I expect the result to be 6 pool or something because your army value will be bigger no matter what, even against 1111, for a brief period of time.
What would be cool would be to see if those math are any irrelevant to analyse game played by pros in X or Y tournament.
What would be ABSOLUTELY awesome would be to do analysis such as this one : a terran goes CC first, a terran goes double gas cloack banshee into CC. Given the delay on the CC and the number of scv not build, how much scv does the banshee has to kill to pay for itself? Ofcourse the banshee has to kill enough scv to get both players even in scv count or it didnt pay for itself. That number of scv could be X. Given one player researched cloack and the other one scanned, if the banshee killed X+1 scv before dying, in how much time after the killing will the banshee have paid for itself? That is, if one scv mine 40 ressource/minute, and the banshee is 200 ressource + 200 for cloack  270 for scan, it will have paid for itself a little more than 3 minutes later. incomewise. But the player that lost scv has to remake them, and it's 50 minerals a piece, so given what number X is, it could be that the banshee would pay for itself by killing only 23 scv or something. Then you could take it to the next level by saying "yeah but what if we reach optimal saturation on 2 base for both player before the mining time lost in dead scv would make the banshee paying for itself?"
Well well well, speculations :D
And all that stuff doesnt take into account the harass possibilites, the cost of scouting, the risk/reward of assumptions players have to do all the time etc etc, making sc2 a game that's maybe not possible to fully grasp by abstract concept alone.
You're forgetting about defender's advantage.
As small as defender's advantage is in SC2 compared to BW, it does exist (mainly in prespreading and making concaves/positioning).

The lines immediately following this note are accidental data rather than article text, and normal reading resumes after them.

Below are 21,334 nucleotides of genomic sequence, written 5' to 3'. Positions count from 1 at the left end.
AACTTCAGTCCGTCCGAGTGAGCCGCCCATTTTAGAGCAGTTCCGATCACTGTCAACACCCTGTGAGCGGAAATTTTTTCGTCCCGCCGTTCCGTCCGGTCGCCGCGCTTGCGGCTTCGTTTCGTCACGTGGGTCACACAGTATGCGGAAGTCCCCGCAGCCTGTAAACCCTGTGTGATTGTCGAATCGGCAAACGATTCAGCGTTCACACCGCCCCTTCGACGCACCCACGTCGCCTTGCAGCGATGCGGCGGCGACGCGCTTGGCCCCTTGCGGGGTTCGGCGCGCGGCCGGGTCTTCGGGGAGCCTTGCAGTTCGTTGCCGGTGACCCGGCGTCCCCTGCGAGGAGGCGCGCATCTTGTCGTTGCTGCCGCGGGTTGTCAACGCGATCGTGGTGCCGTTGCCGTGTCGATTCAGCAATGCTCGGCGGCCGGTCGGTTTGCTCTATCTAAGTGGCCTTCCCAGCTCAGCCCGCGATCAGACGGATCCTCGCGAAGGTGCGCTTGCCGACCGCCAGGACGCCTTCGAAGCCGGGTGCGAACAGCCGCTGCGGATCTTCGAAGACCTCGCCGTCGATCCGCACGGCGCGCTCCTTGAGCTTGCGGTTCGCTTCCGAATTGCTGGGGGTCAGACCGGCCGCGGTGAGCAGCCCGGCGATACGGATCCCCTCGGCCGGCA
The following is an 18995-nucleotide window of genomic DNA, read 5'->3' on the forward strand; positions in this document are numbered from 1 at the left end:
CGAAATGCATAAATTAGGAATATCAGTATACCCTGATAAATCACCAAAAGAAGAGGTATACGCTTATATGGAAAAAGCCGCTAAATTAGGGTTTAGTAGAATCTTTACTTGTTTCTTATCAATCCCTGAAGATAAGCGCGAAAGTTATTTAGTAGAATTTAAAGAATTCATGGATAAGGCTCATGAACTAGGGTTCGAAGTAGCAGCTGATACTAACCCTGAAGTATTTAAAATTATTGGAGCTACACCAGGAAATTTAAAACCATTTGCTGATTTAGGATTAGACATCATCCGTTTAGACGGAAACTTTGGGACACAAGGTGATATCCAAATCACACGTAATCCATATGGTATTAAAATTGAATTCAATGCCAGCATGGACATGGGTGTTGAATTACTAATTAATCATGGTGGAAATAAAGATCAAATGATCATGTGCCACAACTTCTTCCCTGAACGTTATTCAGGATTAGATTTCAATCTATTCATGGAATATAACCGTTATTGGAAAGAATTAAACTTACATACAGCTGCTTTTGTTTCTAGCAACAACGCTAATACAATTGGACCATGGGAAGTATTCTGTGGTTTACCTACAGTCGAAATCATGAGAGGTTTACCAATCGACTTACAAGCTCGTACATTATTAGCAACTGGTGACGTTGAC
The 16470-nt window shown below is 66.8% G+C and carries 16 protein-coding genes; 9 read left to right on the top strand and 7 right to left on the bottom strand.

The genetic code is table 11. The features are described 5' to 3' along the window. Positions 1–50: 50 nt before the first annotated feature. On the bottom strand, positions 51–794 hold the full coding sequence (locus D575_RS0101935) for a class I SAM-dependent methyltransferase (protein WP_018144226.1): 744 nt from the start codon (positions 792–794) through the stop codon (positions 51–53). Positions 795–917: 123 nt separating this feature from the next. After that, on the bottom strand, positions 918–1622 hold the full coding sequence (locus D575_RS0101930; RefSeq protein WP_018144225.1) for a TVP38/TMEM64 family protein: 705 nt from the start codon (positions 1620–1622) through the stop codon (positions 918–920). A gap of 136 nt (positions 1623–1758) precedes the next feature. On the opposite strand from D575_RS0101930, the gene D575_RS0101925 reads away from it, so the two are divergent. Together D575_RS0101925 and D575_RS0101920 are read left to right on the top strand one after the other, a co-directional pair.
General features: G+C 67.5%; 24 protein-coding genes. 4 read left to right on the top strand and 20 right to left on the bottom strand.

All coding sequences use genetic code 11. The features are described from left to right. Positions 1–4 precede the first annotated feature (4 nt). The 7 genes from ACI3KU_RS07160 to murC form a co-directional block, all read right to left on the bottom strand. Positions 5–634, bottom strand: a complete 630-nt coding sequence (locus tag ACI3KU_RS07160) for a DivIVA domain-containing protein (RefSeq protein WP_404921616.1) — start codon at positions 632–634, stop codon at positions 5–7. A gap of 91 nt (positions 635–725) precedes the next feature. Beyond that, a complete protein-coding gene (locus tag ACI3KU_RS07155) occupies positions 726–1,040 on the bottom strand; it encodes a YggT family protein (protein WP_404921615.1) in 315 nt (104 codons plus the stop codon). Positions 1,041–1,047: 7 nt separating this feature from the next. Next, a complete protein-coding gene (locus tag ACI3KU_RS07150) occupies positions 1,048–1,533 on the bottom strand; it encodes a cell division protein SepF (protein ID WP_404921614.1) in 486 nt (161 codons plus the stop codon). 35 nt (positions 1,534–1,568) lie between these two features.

So you actually have to be ahead enough in army to CONFIDENTLY nullify this advantage in order attack. Also, when given the choice, it's always better to compound your economic advantage.

On November 12 2012 11:16 EngrishTeacher wrote:Show nested quote +On November 12 2012 06:39 Natalya wrote:
To complicate a little more, you not only have to push accross the map to make the confrontation happens, before maxing out and in a timing push window, but you have to be ahead enough that the time it will take to walk across the map with your army does not let your opponent catch up in army supply.
You're forgetting about defender's advantage. As small as defender's advantage is in SC2 compared to BW, it does exist (mainly in prespreading and making concaves/positioning). So you actually have to be ahead enough in army to CONFIDENTLY nullify this advantage in order attack. Also, when given the choice, it's always better to compound your economic advantage.
My quote of myself take into account the defender's advantage army value wise. The thing is, if you are trying to build a theory on something, you better not use the words that already exist about that thing. They might carry a lot of unperceived aprioris, meanings, etc. with them (I'm a philosopher).
About prespreading and concave, it's not evident the defender has the advantage. Take cloud kingdom for instance. In zvz the attacker can take an awesome concave around the choke near the 4rth and deny mining there. In order to force engagement into his concave, the attacker can send packs of 5 roaches to the main, nat and eventually third base.

I've been thinking a lot about timing mineral saturation with expansions. I was watching forgg stream and what really interested me was how interesting his economy management was. I don't think a lot of people understand expansion timing... But the thing that got me thinking was how little people considered the mule to change Terran economy. When you compare it to Zerg or Protoss economies, sure you can't produce multiple drones or chonoboost but you can equalize by expanding aggressively basically because the mules have allowed you to essentially saturate your base. It seems you need at most 2 workers per patch as Terran to be at the same income rate as P or Z.